Firehouse.com Guest


    Howdy all:

    I work for a combination department, we have seven halls and 30 apparatus. we protect a population of 85,000 and an area of 130 square miles. We have 168 firefighters on call, approximately 22 per firehallgive or take. There are 18 career positions in our department. Seven District Chiefs, one per firehall, an assistant Chief of operations, an assistant Chief of inspections, a Fire Chief, Two training officers (I'm one) two public education officers, and two fire inspectors the rest are clerical staff.

    All of our actual firefighting staff is employed on a paid-on-call basis, and there is no manned halls. each of our members can drive and pump, all are trained in auto extrication basics (Three of the halls have dedicated rescue units and have specialist training) all members are licensed EMA First Responder level III among many other courses and qualifications available.

    I'm particularly fortunate as I make my living as the Training Officer for the department, but I also am able to continue as a paid-on-call Captain at one of the halls

    This system works for us, and there is no indication that we will be changing our organization in the forseeable future.


    "We're not heroes, we're professionals"

  14. #14
    Firehouse.com Guest


    Do any of your departments have a ride along policy or an explorer post? if so what are some of the rulse and restrictions?

    John Barker
    Wish me good luck ,
    im presenting to get
    an explorer post started!!!!!!!

  15. #15
    Firehouse.com Guest


    We are a comination Paid/Call with 20 fulltime and 22 call. Call FF's do not man the station they respond from there homes.
    Under our collective bargining agreement Call FF'ss cannot operate any fire apparatus, this includes pumping or driving and cannot be used for ems. This was placed in our contract because several years back the town tried to go back to all call. Many Call FF's supported this idea but the voters overwhelmingly rejected it.

  16. #16
    Firehouse.com Guest


    Ptffd had it right, DoDo occures. Whats to say that if your dept. was vollie that it wouldn't happen, or what if she was at the acadamy in a recruit class. Is it because this person is a vollie that your upset? You had to learn at one time too. Don't be so hard on your volunteer members, hopefully your all their doing the same job for the same reasons.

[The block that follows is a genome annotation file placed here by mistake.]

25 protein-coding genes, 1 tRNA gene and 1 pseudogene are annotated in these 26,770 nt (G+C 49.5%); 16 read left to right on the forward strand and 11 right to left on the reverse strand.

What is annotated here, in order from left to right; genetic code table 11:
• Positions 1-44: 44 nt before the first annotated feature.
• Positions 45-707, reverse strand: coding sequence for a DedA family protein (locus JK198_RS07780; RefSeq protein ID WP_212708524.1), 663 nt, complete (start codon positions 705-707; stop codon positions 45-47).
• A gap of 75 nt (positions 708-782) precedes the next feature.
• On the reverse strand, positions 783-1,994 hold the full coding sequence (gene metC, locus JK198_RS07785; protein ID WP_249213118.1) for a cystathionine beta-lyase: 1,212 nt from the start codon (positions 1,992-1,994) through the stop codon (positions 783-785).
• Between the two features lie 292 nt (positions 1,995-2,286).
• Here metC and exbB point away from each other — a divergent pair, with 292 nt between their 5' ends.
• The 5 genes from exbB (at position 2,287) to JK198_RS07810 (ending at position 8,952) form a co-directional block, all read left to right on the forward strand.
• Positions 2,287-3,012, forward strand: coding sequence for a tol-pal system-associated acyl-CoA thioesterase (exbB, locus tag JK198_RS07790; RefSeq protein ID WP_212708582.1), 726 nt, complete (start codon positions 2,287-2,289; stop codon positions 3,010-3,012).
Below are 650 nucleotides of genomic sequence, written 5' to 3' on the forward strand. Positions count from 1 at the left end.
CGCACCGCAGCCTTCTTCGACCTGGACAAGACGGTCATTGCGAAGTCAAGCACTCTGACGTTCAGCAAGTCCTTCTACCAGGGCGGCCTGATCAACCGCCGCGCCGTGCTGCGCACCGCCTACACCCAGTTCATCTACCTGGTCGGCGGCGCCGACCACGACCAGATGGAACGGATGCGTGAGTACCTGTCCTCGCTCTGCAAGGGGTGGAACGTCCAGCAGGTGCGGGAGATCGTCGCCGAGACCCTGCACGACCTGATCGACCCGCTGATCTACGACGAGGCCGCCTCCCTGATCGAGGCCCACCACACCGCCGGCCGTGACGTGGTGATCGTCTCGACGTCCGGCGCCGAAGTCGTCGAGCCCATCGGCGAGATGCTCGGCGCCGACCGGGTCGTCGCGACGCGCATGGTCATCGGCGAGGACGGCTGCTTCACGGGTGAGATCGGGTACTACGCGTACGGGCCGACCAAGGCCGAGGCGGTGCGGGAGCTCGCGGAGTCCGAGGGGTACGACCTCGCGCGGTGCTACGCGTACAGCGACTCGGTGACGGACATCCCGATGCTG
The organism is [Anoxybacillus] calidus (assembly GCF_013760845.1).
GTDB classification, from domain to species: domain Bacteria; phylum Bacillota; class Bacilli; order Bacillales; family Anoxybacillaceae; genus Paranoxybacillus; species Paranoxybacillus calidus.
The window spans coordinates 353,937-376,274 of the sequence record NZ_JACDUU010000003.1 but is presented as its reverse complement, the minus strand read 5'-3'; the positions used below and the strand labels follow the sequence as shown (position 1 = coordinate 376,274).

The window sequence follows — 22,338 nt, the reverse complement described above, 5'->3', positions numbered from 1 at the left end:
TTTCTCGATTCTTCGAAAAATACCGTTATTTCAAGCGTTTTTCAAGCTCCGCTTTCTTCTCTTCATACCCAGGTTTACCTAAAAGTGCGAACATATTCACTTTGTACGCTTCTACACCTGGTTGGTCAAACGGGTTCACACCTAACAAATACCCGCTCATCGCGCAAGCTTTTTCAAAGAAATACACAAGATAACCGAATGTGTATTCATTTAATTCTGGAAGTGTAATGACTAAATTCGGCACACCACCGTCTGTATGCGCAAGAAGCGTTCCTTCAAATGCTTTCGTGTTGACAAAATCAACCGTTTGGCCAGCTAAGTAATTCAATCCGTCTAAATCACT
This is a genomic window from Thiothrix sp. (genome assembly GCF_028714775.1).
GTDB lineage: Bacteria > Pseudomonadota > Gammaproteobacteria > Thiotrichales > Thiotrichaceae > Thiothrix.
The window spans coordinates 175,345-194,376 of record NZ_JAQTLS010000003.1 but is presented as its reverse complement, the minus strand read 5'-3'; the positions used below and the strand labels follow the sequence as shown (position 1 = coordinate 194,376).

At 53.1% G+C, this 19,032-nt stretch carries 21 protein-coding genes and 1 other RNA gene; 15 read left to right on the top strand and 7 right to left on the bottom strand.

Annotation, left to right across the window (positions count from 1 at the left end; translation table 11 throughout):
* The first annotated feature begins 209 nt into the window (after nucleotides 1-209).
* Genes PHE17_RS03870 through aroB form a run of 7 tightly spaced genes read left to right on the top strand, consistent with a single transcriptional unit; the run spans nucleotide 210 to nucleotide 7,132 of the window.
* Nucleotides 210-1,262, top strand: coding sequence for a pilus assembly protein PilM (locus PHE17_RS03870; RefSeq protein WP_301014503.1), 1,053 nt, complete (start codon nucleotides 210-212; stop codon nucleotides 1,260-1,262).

17. #17
    Firehouse.com Guest


    We have a combination department, 15 career (Chief, 5 Platoon Chiefs, 9 career firefighters) and approximately 35 volunteers. One station, 4 engines, 1 truck, 1 rescue, 4 support vehicles. Our community is predominently residential, 6 square miles and 34,000 population. We run about 1600 fire calls/year. Career staffing varies from 2-3 on nights and weekends, with 4-7 on duty weekdays - this reflects the availability of volunteers (hard to get during the day). All career personnel are apparatus operators, and currently 5 volunteers are operators. Same criteria apply to both groups - CDL, state-certified 40 hour pump and aerial classes, and in-house training program prior to becoming an operator. We've had this type of department since sometime in the 1950's - it works well. Fast initial response with off duty and volunteer backup not far behind, plus allows for good community relations, maintenance, prevention, and inspection programs. Check out our web site at www.mtlfd.org

    R.A. Ricciuti, Firefighter
    Mt. Lebanon Fire Department

    [This message has been edited by raricciuti (edited November 10, 1999).]

  18. #18
    Ed Shanks
    Firehouse.com Guest


    Hey Whip,

    I'm not being prejudiced in any way, and I'll bet you can't find anything in what I posted that would make you think otherwise, if you look at it objectively. I said we were training one of our call people in driving the apparatus, and she made a mistake. That mistake could have killed anyone who happened to be walking or standing in front of the truck at that time. She also damaged a hydrant and a section of hose. That's what happened. The call person was a woman - would you also say I'm knocking women firefighters?
    If I was "upset that the person who did this was a vollie," I'd have said so. Don't go trying to slew what I write - I'm capable of saying what I mean.

    IAFF 1176

  19. #19
    Firehouse.com Guest


    Hello from Indy. We are 755 strong. We have 26 Engine Companys, 14 Ladder Companys, and several speciality vehicles. We work 24/48s with a Kelly day.

    Be Safe